I have three enormous CRTs available in good condition, and they need to be out of my place very soon. I really don’t want to have to drop these off at Weird Stuff or recycle them, as they are pretty much every old console, computer, or PCB owner’s dream. These are not fixed-sync or even tri-sync monitors–they’re much better than that. You can toss anything at them, from the lowest console resolutions up to a NeXTcube NeXTdimension color signal. 15kHz? No problem. Wacky Amiga resolutions? Sure. Sync on green? It’ll just work. There is pretty much no analog video signal that these cannot handle.
I’m in the San Francisco Bay Area (Sunnyvale, specifically), and they are large and heavy, so you will need a car with decent room to toss them in–a station wagon will definitely work; the back seat of a Honda Civic might work for the smaller ones. I might be able to deliver them in a trailer if you don’t have any other option, but I’m fairly busy so I can’t guarantee this. It is not impossible to move them with two people, and I am obviously willing to help, but some cleverness is usually necessary if you’re lacking in brute strength. I am also willing to freight them outside of the Bay Area, but only if you will handle the details of getting them crated and picked up from my place. This would be a few hundred bucks from my estimates, but it is your responsibility to figure it all out. If you want them and don’t want to drive here from a few states away, this is probably worth it, as they don’t pop up regularly (in fact, acquiring each one required a fair bit of driving on my part).
Here’s what I have:
Mitsubishi MegaView Pro 37" (XC-3730C) (37") - This one is my favorite. It has a flat tube, very sharp picture, and great color. It is also the least annoying to move. There is a service menu available if you pop the back off and flip a switch, which was useful for realigning the picture for 15kHz signals, as for some reason it would cut it off horizontally for certain inputs (see picture below). The setting I changed to fix this probably controls some sort of voltage, as the fan speed (yes, all three of these animals have fans) decreased when I adjusted it, but the monitor runs fine.
Mitsubishi MegaView Pro 42" (AM-4201R) (42") - This is, to my understanding, the largest mass-produced multiscan direct view CRT ever made (HDTVs don’t count–none do 15kHz, and we all know about the awful latency issues most HDTV CRTs have). It is a monster, but it does have two handles on the side for (less agonizing) lifting. I believe the speakers are removable if you don’t want to use them, but I haven’t fiddled with them. This monitor does not have a flat tube, but arcade monitors are generally not flat tube either, so this may actually be the most authentic monitor of them all.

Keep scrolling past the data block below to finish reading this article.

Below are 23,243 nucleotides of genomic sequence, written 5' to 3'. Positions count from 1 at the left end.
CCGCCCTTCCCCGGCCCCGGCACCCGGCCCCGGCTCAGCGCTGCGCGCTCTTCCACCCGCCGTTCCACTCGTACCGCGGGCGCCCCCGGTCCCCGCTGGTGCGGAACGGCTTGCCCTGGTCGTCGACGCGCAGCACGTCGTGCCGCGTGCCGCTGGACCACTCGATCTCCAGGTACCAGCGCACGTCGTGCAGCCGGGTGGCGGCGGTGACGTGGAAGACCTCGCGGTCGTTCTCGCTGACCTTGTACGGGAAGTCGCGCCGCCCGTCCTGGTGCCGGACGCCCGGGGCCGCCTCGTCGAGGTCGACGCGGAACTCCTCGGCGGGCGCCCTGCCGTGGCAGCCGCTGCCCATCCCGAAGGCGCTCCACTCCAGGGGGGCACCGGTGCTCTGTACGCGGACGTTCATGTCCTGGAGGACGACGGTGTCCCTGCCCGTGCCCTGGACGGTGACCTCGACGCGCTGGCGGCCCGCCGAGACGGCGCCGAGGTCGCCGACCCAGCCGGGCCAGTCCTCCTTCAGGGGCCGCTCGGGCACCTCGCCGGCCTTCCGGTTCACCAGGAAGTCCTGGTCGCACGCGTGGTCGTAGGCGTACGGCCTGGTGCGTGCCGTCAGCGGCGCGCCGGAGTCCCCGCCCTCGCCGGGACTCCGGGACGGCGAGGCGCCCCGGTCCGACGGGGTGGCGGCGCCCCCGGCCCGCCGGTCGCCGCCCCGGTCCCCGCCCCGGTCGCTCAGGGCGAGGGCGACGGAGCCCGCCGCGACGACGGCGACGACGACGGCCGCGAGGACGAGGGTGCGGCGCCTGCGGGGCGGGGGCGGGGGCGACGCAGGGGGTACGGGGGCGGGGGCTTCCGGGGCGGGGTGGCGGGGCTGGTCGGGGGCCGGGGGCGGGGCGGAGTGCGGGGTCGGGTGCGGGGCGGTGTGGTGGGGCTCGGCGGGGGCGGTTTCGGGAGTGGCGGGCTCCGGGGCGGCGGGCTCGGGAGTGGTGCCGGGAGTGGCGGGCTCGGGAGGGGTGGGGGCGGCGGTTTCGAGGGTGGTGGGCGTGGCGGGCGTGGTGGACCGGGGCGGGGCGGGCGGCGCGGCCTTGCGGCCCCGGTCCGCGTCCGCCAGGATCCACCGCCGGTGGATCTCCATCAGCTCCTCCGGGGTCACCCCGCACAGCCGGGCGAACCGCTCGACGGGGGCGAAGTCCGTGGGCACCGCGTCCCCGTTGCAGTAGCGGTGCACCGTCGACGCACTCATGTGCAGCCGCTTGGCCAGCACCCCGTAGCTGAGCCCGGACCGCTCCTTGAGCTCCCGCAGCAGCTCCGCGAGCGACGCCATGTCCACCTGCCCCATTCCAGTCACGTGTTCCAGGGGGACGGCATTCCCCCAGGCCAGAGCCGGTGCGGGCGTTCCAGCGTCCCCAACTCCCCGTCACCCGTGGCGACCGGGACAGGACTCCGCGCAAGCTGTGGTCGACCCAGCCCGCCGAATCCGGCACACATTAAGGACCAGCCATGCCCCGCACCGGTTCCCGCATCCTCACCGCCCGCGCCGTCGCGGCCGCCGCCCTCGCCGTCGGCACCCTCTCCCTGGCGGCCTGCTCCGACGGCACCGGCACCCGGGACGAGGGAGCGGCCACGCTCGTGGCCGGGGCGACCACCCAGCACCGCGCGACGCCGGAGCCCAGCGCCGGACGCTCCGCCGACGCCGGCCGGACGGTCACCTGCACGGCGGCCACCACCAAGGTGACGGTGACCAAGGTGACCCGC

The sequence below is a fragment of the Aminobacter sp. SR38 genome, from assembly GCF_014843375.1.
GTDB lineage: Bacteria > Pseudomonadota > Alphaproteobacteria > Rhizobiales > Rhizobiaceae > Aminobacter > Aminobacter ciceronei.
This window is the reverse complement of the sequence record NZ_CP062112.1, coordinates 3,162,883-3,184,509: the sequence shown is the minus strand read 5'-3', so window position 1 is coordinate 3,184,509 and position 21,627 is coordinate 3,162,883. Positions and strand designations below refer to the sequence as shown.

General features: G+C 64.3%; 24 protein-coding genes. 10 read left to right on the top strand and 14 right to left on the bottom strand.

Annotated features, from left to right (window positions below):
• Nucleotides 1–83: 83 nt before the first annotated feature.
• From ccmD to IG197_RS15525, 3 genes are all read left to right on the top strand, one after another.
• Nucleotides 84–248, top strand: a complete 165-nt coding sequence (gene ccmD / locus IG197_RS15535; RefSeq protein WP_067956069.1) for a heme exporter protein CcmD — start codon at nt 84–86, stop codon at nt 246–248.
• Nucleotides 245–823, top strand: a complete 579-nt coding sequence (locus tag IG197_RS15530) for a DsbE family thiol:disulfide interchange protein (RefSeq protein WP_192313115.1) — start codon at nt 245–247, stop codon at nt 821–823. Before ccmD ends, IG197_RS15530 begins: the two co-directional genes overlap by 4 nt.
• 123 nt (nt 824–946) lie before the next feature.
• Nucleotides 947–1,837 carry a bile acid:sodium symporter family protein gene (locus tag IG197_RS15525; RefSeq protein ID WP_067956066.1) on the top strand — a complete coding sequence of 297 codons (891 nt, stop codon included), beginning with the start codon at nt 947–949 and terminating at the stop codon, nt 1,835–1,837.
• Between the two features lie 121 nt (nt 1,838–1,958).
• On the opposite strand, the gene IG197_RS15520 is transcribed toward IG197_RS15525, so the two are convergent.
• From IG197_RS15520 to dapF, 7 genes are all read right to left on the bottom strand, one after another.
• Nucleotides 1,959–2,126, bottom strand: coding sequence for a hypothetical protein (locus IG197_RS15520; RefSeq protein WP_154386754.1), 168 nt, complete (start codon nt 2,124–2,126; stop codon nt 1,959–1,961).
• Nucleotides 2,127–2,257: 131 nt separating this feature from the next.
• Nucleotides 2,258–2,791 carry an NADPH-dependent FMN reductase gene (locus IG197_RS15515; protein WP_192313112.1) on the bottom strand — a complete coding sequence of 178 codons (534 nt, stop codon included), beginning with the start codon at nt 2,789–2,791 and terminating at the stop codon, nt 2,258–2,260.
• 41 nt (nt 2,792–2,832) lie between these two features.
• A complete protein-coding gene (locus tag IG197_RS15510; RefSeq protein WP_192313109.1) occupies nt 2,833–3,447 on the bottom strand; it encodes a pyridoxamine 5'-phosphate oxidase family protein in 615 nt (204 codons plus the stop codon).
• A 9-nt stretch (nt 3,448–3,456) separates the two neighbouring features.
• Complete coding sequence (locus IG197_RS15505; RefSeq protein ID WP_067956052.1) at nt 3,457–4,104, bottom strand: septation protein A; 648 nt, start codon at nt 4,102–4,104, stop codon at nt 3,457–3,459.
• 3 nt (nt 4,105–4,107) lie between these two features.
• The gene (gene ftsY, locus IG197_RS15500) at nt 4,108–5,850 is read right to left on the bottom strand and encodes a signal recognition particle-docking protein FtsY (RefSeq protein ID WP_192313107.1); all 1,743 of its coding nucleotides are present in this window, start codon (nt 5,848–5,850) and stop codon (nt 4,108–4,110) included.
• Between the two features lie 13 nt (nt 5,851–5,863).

[*]NEC XP37 Plus (XP3790) (37") - This one does have a flat tube, and also a much fancier OSD than either of the Mitsubishi monitors. The monitor seems to be a bit more flexible with input signals than the PDF indicates, though the OSD is garbled (but still works) in these modes.[/list]
Here is a picture of all three monitors running. This is a lousy picture, so it is not indicative of quality, just that all the monitors do indeed work. Note that this picture is from before I fixed the alignment issue on the rightmost monitor. From left to right: XP37 Plus, AM-4201R, XC-3730C. I haven’t tested the speakers on any of these monitors, but I would imagine they’re nothing particularly special. If you’re going to have a monitor this nice, it would be silly to use the built-in speakers!
None of these come with remotes, but any computer-programmable remote (or laptop with IR transmitter, PalmPilot, Newton, etc.) will work as a substitute, and the codes and button layouts are available on the net–no need to pay some eBay shithead $100 for an old remote. Fortunately, no remote of any sort is really necessary, as unlike many TVs, the buttons/switches on the front and back of the units actually let you change all the settings.
As for maintenance, I have found a site with a service manual (not user manual–these are all over the net) available for the XP37 Plus for about $20. I have put a lot of effort into finding service manuals for the Mitsubishi monitors, but never managed to shake anything loose. (I called about eight different numbers at Mitsubishi before I finally found an old service guy who even knew what I was talking about. When I said the model numbers, he laughed. Sadly, he then went on to say that if I’d called just a few months before, he would have still had the manuals in a file cabinet, but recently tossed them out, thinking that nobody was ever going to ask about them at this point.) If you’re determined to find something, I would try calling repair companies that used to (or still) service CRTs back from this era. You might be able to get a list from that guy at Mitsubishi if you can get in touch with him–sorry, I don’t recall his name or number.
I’ve tried to cover everything you might want to know about these monitors, but if you have any questions, please ask. If you are interested, please get in touch ASAP.